Linda Grashoff's Photography Adventures

Posts tagged “Youghiogheny River

Ohiopyle Falls Revisited

August 4, 2019

Two years ago, during a visit to my friend’s farmstead in southwestern Pennsylvania, we took a short trip to the Ohiopyle State Park, where the Youghiogheny River leaps over rocks, forming the Ohiopyle Falls. Here’s some context, photographed in 2017. The river was just as exciting last month, when I took myriad pictures of its rushing water. I’ve winnowed them down for you. And as thrilling as the river is, so—in a far quieter way—are the still pools of water captured by depressions in the rock banks. My personal pleasure was finding Leptothrix discophora on the foot trail.











Cucumber Falls 6

July 28, 2019

Last week I spent another glorious time at my friend’s farmstead in Pennsylvania. Repeating what we had done in previous years, we went on two outings to the Youghiogheny River—to Cucumber Falls one day and Ohiopyle Falls another. Looking at last year’s photos of Cucumber Falls, I see that the same views appealed to me this year. Rather than post nearly exact repetitions, I refer you to this and this and this and this and this post from 2018. Below are some photographs of and around Cucumber Falls that don’t repeat last year’s catch, at least not much.












Cucumber Falls 5

August 13, 2018

More tamely than taking the little detour illustrated in yesterday’s post, a person can walk over to a bridge and look down on the solid-rock bed of Cucumber Run before the stream falls over the edge of the earth.




Cucumber Falls 4

August 12, 2018

Walking back up the stairs from the place of dark rocks and reflecting pools, you notice that the trail’s low wooden guard rail could very easily be breached and that you could, if you wanted, walk over to where Cucumber Run runs over the edge of the cliff. Hmmm.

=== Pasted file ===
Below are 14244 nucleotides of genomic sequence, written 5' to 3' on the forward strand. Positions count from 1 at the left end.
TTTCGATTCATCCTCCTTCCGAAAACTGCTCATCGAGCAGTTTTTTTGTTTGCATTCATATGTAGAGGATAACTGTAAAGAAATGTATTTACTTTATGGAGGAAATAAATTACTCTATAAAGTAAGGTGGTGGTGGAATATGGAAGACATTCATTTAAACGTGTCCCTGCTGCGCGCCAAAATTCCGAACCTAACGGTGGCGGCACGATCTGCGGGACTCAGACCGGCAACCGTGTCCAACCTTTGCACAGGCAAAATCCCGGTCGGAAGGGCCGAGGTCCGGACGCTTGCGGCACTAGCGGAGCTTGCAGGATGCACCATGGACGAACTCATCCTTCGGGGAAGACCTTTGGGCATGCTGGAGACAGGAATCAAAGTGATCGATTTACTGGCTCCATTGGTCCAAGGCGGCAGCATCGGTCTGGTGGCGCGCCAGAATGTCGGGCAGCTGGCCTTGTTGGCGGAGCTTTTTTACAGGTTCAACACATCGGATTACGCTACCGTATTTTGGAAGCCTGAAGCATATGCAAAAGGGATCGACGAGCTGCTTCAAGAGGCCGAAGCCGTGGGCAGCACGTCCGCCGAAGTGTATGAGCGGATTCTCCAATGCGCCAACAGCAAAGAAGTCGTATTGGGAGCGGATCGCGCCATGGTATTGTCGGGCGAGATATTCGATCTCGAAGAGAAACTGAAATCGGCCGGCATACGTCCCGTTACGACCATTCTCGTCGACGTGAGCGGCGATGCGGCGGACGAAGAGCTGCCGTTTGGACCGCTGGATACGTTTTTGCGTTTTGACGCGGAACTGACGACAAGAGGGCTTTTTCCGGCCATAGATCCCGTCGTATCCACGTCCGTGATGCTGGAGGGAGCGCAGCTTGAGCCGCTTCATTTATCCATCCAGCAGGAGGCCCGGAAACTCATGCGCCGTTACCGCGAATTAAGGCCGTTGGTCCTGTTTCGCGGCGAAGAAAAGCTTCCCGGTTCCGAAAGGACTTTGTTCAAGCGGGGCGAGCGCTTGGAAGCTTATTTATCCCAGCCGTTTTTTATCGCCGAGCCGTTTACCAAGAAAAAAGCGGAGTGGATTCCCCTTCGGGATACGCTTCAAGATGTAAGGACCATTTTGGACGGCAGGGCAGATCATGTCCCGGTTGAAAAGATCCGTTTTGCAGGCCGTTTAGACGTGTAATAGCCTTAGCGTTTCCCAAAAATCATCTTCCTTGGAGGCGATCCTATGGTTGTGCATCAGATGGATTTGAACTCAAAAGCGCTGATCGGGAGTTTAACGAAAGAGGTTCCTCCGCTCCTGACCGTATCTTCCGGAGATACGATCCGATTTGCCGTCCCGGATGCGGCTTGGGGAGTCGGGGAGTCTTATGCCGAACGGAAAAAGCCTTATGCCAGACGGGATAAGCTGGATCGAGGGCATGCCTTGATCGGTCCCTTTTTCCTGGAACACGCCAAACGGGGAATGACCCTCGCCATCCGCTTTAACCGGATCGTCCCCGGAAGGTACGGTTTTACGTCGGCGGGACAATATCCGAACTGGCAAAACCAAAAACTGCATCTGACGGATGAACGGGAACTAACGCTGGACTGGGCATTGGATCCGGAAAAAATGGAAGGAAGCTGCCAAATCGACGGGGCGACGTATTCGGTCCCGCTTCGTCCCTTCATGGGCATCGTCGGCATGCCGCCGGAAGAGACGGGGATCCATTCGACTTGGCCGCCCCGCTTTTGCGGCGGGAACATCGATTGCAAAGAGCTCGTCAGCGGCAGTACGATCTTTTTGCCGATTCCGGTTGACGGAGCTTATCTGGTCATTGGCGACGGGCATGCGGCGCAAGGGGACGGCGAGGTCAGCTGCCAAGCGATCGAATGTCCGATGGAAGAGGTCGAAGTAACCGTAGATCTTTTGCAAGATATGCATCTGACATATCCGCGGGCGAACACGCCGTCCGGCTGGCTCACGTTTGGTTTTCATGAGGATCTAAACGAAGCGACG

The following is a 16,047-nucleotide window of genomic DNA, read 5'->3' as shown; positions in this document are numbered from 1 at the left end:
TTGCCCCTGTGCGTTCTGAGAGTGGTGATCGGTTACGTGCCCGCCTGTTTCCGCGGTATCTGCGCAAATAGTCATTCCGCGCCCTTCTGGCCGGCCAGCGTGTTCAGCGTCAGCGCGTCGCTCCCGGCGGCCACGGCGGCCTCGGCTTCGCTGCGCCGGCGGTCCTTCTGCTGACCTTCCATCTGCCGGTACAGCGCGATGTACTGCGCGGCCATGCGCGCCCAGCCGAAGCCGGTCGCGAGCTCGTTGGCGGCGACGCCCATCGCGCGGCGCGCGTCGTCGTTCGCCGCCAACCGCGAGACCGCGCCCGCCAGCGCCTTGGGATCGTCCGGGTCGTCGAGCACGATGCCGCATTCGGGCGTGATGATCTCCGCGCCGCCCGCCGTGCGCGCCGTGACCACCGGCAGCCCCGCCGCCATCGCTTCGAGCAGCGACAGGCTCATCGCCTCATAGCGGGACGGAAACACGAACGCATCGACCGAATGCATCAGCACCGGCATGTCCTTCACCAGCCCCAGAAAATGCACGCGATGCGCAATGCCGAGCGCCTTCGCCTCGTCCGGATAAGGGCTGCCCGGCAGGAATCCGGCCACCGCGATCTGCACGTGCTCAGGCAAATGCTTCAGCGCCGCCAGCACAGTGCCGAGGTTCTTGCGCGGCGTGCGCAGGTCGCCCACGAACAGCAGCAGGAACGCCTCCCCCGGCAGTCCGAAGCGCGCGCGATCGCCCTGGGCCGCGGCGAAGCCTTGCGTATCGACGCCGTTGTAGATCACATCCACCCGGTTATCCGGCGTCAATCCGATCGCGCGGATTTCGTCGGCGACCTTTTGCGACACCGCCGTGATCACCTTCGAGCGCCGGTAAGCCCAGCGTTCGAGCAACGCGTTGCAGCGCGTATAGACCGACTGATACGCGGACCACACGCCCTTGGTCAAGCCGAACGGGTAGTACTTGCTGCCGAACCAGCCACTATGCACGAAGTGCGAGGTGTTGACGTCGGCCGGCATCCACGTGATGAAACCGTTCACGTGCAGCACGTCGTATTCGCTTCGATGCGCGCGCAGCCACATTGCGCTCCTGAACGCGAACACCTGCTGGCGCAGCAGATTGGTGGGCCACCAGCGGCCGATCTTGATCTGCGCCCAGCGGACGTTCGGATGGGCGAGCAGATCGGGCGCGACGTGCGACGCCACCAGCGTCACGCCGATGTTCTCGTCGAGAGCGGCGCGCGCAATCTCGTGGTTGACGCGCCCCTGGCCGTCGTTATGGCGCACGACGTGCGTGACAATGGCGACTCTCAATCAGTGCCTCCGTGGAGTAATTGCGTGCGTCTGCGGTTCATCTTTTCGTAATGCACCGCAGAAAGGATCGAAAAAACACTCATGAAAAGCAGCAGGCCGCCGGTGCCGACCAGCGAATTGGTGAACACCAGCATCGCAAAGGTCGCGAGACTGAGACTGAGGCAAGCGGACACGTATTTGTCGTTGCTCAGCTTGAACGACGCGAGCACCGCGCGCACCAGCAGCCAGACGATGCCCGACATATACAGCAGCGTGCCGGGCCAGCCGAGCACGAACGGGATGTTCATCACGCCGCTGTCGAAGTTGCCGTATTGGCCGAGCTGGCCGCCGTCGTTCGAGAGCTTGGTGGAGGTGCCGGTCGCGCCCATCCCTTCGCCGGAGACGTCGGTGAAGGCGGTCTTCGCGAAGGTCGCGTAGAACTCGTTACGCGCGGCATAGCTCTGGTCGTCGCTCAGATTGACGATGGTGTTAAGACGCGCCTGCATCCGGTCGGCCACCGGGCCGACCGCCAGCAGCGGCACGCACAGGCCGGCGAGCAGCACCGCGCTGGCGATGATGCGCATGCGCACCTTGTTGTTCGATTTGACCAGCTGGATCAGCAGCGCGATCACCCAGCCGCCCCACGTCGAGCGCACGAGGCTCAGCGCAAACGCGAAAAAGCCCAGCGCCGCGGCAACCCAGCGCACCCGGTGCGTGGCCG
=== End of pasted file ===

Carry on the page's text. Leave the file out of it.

Cucumber Falls 3

August 11, 2018

Here you can see the Youghiogheny River in the distance, muddy from recent rains.

Cucumber Falls 2

August 10, 2018

Strictly speaking, this photograph does not show the falls but the pooled and slowly moving water of Cucumber Run between the falls and the Youghiogheny River. The colors in the water are reflected trees and sky.

Cucumber Falls 1

August 9, 2018

You may remember, from reading this blog, that my friend’s farm in southern Pennsylvania is near the Ohiopyle Falls on the Youghiogheny River. This year the adventure leaving from the farmhouse was to a tributary of the Youghiogheny called  Cucumber Run, which turns into the Cucumber Falls on its way to the big river.

Sunstruck along the Youghiogheny River

October 28, 2017

Rocks along the Youghiogheny 11

October 27, 2017

Rocks along the Youghiogheny 10

October 26, 2017

Rocks along the Youghiogheny 9

October 25, 2017

Rocks along the Youghiogheny 8

October 24, 2017

Rocks along the Youghiogheny 7

October 23, 2017

Rocks along the Youghiogheny 6

October 22, 2017

Rocks along the Youghiogheny 5

October 21, 2017

Rocks along the Youghiogheny 4

October 20, 2017

Rocks along the Youghiogheny 3

October 19, 2017

Rocks along the Youghiogheny 2

October 18, 2017

Rocks along the Youghiogheny 1

October 17, 2017

Ohiopyle Falls on the Youghiogheny River—for Context

October 16, 2017

While we were visiting at the farm, our friends took us to nearby Ohiopyle State Park, through which flows the Youghiogheny River. The Youghiogheny is very different from “my” Vermilion River, as you can see from these photographs. No slow-moving edges here! The first photograph is taken from one side of the river, the other two from the opposite side. Tomorrow and the next few days you’ll see some rock surfaces I found along the river, which, by the way, is pronounced like yolk-eh-gainy, if I interpret the Wikipedia linguistic notation properly (/jɒkəˈɡni/). The word comes from the Algonquin word meaning “a stream flowing in a contrary direction.”  And, says Wikipedia elsewhere, “Ohiopyle” is derived from the Native American Lenape phrase ahi opihəle, which means “it turns very white,” referring to the frothy waterfalls. This knowledge makes me wonder about the origin of my state’s name, but I think I’ll save that rabbit hole for later.